Food provides the energy and nutrients you need to be healthy. If you don't get enough nutrients -- including proteins, carbohydrates, fats, vitamins, and minerals - you may suffer from malnutrition. Causes of malnutrition include:. -Lack of specific nutrients in your diet. Even the lack of one vitamin can lead to malnutrition. -An unbalanced diet. -Certain medical problems, such as malabsorption syndromes and cancers. Symptoms may include fatigue, dizziness, and weight loss. Or, you may have no symptoms. To diagnose the cause of the problem, your doctor may do blood tests and a nutritional assessment. Treatment may include replacing the missing nutrients and treating the underlying cause.  [from MedlinePlus]

MedGen UID:
56429
Concept ID:
C0162429
Disease or Syndrome
14.

Nutritional and Metabolic Diseases

A collective term for nutritional disorders resulting from poor absorption or nutritional imbalance, and metabolic disorders resulting from defects in biosynthesis (ANABOLISM) or breakdown (CATABOLISM) of endogenous substances. [from MeSH]

MedGen UID:
45164
Concept ID:
C0028715
Disease or Syndrome
15.

Nutrition Disorders

MedGen UID:
45163
Concept ID:
C0028709
Disease or Syndrome
16.

Metabolic disease

Metabolism is the process your body uses to get or make energy from the food you eat. Food is made up of proteins, carbohydrates, and fats. Chemicals in your digestive system break the food parts down into sugars and acids, your body's fuel. Your body can use this fuel right away, or it can store the energy in your body tissues, such as your liver, muscles, and body fat. A metabolic disorder occurs when abnormal chemical reactions in your body disrupt this process. When this happens, you might have too much of some substances or too little of other ones that you need to stay healthy. . You can develop a metabolic disorder when some organs, such as your liver or pancreas, become diseased or do not function normally. Diabetes is an example. .  [from MedlinePlus]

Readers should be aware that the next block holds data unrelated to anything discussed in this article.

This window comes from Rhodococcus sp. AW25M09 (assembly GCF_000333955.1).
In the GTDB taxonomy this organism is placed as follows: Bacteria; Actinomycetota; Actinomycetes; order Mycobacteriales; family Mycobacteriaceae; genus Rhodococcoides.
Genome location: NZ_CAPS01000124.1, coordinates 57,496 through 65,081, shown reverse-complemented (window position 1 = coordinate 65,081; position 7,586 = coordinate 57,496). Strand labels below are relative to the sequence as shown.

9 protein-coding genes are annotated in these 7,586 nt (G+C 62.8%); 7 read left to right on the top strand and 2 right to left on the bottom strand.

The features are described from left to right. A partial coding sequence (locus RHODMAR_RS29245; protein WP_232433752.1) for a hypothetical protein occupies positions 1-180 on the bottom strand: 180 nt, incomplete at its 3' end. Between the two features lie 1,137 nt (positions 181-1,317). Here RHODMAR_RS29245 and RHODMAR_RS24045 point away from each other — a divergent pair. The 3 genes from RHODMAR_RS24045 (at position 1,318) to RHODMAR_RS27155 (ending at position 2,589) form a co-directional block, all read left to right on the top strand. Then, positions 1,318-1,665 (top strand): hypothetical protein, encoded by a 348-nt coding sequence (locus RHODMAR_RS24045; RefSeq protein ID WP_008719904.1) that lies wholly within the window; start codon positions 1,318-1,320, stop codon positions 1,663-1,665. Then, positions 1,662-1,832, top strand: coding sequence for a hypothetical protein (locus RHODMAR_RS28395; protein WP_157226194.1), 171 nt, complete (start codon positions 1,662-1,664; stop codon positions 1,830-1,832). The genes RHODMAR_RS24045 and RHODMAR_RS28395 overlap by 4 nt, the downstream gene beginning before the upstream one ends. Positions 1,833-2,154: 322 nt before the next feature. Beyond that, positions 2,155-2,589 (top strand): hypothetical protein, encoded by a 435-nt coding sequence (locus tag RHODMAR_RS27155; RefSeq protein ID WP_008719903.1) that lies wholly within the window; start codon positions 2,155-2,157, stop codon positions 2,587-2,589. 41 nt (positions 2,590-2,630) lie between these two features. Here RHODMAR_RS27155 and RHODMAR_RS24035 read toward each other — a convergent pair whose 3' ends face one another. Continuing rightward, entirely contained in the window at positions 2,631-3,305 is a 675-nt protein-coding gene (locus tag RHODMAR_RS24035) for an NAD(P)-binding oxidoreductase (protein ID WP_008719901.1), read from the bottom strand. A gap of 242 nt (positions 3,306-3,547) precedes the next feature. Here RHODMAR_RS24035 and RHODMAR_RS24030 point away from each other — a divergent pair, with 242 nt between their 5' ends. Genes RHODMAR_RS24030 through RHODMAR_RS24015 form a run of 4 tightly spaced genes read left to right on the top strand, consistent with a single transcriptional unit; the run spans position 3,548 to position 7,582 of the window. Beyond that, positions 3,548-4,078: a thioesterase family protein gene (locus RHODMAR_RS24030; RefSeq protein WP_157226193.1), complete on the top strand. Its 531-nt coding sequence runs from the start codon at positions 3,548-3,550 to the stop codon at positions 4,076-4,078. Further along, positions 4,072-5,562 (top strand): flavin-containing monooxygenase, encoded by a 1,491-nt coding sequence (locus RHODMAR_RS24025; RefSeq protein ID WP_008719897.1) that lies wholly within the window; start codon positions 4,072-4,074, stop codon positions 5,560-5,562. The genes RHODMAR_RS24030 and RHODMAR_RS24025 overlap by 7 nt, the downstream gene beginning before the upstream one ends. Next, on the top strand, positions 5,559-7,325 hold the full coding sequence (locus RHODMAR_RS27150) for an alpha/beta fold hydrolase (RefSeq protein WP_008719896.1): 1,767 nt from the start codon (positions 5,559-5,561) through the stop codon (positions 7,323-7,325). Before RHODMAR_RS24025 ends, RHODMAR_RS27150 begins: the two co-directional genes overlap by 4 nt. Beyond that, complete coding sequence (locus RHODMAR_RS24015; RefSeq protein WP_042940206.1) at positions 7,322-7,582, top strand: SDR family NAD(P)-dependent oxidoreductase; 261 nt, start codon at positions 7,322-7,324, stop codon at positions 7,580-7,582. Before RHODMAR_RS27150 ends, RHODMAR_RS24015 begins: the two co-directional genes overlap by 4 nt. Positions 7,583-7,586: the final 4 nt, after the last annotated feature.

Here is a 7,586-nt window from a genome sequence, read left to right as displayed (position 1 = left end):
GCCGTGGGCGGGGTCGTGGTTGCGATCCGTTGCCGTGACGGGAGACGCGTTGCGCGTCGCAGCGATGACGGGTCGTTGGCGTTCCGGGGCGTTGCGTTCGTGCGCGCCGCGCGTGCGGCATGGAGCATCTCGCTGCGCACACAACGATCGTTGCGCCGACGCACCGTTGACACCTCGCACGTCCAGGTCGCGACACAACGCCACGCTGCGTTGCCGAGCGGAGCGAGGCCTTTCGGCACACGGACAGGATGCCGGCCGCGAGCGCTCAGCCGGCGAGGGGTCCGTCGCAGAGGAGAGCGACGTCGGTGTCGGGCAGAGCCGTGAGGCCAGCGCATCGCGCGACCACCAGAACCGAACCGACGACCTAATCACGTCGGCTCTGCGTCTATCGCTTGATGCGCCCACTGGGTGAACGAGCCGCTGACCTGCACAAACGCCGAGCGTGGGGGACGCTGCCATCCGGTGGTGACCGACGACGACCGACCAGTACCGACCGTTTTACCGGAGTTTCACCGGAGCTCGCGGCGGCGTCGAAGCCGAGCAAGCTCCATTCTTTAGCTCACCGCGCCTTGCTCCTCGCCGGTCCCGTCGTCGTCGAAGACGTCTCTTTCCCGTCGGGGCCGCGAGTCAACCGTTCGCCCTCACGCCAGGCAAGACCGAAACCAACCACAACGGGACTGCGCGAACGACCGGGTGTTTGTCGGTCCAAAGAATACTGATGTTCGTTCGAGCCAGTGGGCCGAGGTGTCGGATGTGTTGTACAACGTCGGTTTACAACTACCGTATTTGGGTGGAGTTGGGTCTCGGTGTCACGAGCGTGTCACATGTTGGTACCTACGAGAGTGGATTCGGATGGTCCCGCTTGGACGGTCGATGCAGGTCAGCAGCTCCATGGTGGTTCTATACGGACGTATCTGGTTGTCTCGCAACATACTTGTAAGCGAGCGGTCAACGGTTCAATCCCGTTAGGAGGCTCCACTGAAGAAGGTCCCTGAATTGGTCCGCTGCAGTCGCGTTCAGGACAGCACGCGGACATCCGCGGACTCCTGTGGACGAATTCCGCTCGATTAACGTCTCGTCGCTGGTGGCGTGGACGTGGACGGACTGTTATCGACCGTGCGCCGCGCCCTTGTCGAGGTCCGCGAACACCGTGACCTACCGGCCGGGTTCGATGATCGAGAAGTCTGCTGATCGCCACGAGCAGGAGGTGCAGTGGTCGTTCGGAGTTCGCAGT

MedGen UID:
44376
Concept ID:
C0025517
Disease or Syndrome
17.

Diabetes mellitus type 2

Diabetes means your blood glucose, or blood sugar, levels are too high. With type 2 diabetes, the more common type, your body does not make or use insulin well. Insulin is a hormone that helps glucose get into your cells to give them energy. Without insulin, too much glucose stays in your blood. Over time, high blood glucose can lead to serious problems with your heart, eyes, kidneys, nerves, and gums and teeth. You have a higher risk of type 2 diabetes if you are older, obese, have a family history of diabetes, or do not exercise. Having prediabetes also increases your risk. Prediabetes means that your blood sugar is higher than normal but not high enough to be called diabetes. The symptoms of type 2 diabetes appear slowly. Some people do not notice symptoms at all. The symptoms can include. -Being very thirsty. -Urinating often. -Feeling very hungry or tired. -Losing weight without trying. -Having sores that heal slowly. -Having blurry eyesight. A blood test can show if you have diabetes. Many people can manage their diabetes through healthy eating, physical activity, and blood glucose testing. Some people also need to take diabetes medicines. NIH: National Institute of Diabetes and Digestive and Kidney Diseases.  [from MedlinePlus]